If you see this show for nothing else BUT to hear the band, you are in for near perfect rendering of the score. Much credit to George Garber, Jr. the shows Supervisor of Music & Sound (also Drew Gilbert and Adam Malmborg), for signing on the Cadre Prime Band to be the “Tommy” pit.
(Note: According to the show's director, Exit 7 did not sign up the Cadre Prime band. This band was formed by George Garber Jr supervisor of Music and Sound specifically for this production. It did not exist as a band before this production.)
Below them, on the stage level, are “caverns," obscured by partitions which conceal them when not in use to move set pieces onto and off the stage.
There are also two faux pinball machines on wagons which are rigged technically with specialized lighting (with other Scenic Elements on the machines provided by Francisco Aguas, an "artist extraordinaire" who also was responsible for added creations of a Rolls Royce, airplane interior, pool table and a welding piece used in the Overture).
Kudos to Lighting Design by Frank Croke and Damon Gunn as lighting effects here and throughout the show were stunning. The larger of the two pinball machines, which took up half the space on stage, was definitely impressive.
Now, for the other shoe. There were some drawbacks to this particular performance. An unfortunate aspect of the 10-22 performance were they more “uncooperative” partitions with which the crew had issues moving during scene changes, with some partitions even collapsing around them as a result.
Overall the crew managed scene changes quickly but were hardly seamless or quiet – Some crew members were also less than discreet, with one crew member nearly colliding with one of the actors on stage after a scene had already begun. Lighting did not help to obscure some of these scene changes or set re-dressings.
Costumes were mostly functional - yet occasionally inconsistent with the time period(s) reflected. UK Military uniforms were mismatched and disheveled in appearance. Some of the wigs used on various actors were a bit outlandish, as well.
The ensemble is solid and, again, is deserving of high praise for the high degree of difficulty for the material involved in “Tommy” but certainly the actual dancers involved in the production were minimal as the bulk of the cast seemed to be made up of singers who could move.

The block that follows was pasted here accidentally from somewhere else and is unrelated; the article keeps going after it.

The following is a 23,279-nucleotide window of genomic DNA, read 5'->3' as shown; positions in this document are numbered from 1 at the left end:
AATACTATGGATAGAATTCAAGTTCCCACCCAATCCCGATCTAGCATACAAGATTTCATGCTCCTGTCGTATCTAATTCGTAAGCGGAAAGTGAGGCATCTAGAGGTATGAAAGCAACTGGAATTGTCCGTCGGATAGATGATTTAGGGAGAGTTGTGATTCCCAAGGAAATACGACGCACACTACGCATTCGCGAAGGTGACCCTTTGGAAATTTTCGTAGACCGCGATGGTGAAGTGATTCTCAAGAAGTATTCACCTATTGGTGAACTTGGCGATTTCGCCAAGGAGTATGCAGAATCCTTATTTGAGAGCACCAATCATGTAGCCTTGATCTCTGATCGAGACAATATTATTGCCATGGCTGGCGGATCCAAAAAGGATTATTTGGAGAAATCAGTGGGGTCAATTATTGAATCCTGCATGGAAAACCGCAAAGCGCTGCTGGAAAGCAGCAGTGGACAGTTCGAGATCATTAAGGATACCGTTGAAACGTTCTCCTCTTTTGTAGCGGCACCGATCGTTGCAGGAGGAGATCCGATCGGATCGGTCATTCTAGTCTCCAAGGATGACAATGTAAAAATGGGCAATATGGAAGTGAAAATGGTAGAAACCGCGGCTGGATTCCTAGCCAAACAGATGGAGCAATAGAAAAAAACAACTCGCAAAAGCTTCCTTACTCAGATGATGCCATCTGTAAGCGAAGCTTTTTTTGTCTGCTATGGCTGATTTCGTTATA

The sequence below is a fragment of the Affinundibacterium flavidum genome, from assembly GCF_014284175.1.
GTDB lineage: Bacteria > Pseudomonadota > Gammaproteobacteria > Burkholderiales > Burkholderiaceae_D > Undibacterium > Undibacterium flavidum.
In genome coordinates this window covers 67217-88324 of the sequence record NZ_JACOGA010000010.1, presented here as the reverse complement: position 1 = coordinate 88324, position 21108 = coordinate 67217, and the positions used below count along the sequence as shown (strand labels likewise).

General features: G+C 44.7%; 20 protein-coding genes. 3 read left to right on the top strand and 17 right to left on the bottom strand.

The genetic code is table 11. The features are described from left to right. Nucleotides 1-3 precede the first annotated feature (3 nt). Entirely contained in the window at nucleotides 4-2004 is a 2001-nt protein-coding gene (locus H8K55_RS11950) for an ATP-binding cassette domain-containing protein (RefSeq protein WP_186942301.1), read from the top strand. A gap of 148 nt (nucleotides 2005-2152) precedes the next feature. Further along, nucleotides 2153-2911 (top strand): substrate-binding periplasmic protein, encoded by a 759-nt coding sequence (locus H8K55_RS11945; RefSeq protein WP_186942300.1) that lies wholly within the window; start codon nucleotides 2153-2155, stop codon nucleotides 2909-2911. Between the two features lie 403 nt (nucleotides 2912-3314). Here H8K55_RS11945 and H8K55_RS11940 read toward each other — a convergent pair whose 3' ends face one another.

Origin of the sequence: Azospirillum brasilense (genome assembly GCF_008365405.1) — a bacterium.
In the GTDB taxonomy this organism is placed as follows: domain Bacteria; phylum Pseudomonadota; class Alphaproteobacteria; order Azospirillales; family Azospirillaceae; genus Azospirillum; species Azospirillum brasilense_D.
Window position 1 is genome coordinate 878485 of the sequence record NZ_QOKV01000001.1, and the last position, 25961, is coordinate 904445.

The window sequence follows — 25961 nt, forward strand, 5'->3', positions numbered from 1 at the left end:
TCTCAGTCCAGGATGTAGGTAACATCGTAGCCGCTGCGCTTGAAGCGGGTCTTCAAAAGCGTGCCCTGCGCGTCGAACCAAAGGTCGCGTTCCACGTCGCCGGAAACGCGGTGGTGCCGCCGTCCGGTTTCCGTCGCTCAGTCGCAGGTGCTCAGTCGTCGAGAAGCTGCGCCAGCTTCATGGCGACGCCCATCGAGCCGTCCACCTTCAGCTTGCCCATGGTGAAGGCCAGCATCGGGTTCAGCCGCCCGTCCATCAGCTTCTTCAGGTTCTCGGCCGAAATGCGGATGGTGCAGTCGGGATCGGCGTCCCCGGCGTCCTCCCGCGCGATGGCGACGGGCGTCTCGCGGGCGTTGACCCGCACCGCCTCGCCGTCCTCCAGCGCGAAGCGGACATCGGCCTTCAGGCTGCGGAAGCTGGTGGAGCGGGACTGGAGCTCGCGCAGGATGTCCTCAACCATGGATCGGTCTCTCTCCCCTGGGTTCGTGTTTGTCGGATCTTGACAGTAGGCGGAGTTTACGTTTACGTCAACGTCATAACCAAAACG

Also, as is the case with other rock musicals (“JC Superstar,” “Chess” as examples), some vocalists trained for singing more traditional "stage musicals" (those that have a more classic style or sound), those voices were not conducive to the raw, harder edge (even “Daltry-esque”) sound required vocally for “Tommy.”
Probably the clearest example (but certainly not the only example) was with the song “Acid Queen” sung by a Gypsy (Foley Herrmann) which felt more reserved, or more controlled, than harsh or unrelenting.
Conversely, the vocals supplied by Michael Luciano were a perfect fit as the adult “Tommy.” Luciano is a strong presence on stage, doubling as Narrator, and is a welcome guide throughout the production. So much so that, by the time we get to the Finale, he could easily have brought the crowd to its feet before curtain call if he so indicated with a simple look or nod (he did not do so during this performance, but clearly could).
Drew Gilbert and Stephanie Gilbert, as the Walkers, were steady supporting players as Tommy’s parents who spend the balance of their lives trying to undo the damage inflicted on their son. Lessard and Cherry were equal to the task of playing the despicable duo of Uncle Ernie and Cousin Kevin.
As Little Tommy and Middle Tommy, Kendall Gross and Matthew Bussell were exceptional with the difficult material. Also, the harmonies between the young "Tommies" and older Tommy had a gentle feel to it that made the music even more appealing.
"Tommy" has many dark moments and is a musical that will not appeal to everyone - which is disappointing, as it is deserving of much wider acceptance. It is also not a show that gets staged as often as more traditional musicals, probably due to a challenging score and high degree of difficulty. This is equally disappointing as it is a show certainly worthy of being seen, heard, felt and experienced.
If you get the opportunity, this is a show worthy of your time.
Kevin T. Baldwin is a member of the American Theatre Critics Association (ATCA)
ABOUT THE SHOW
Based on the iconic 1969 rock concept album, The Who's Tommy is an exhilarating story of hope, healing and the human spirit.
The pinball-playing, deaf, dumb and blind boy who triumphs over his adversities has inspired, amazed and puzzled audiences for more than 50 years.
The story is so compelling that it was produced as a world-touring ballet, a campy and over-the-top 1970's movie, and finally brought to Broadway as a brilliant, dramatic re-imagination.
This five-time Tony® Award-winning musical version was translated to the stage by theatrical wizard Des McAnuff into a high-energy, one-of-a-kind theatrical event.
With a live on-stage band, outstanding regional talent, inventive staging, costuming and choreography driving the non-stop action, Exit 7's performance of The Who's Tommy is not to be missed.
ABOUT EXIT 7 PLAYERS
Exit 7 is a community theater group located in Ludlow, Massachusetts that was founded in the spring of 1984 and began with a production of Agatha Christie's Ten Little Indians. Located on Chestnut Street in the historic auditorium of what was previously the Ludlow High School, the Exit 7 Players have focused on renovating the Chestnut Street Theater while bringing the arts to Ludlow and the surrounding communities.
Exit Seven Players LTD
37 Chestnut Street, Ludlow, MA 01056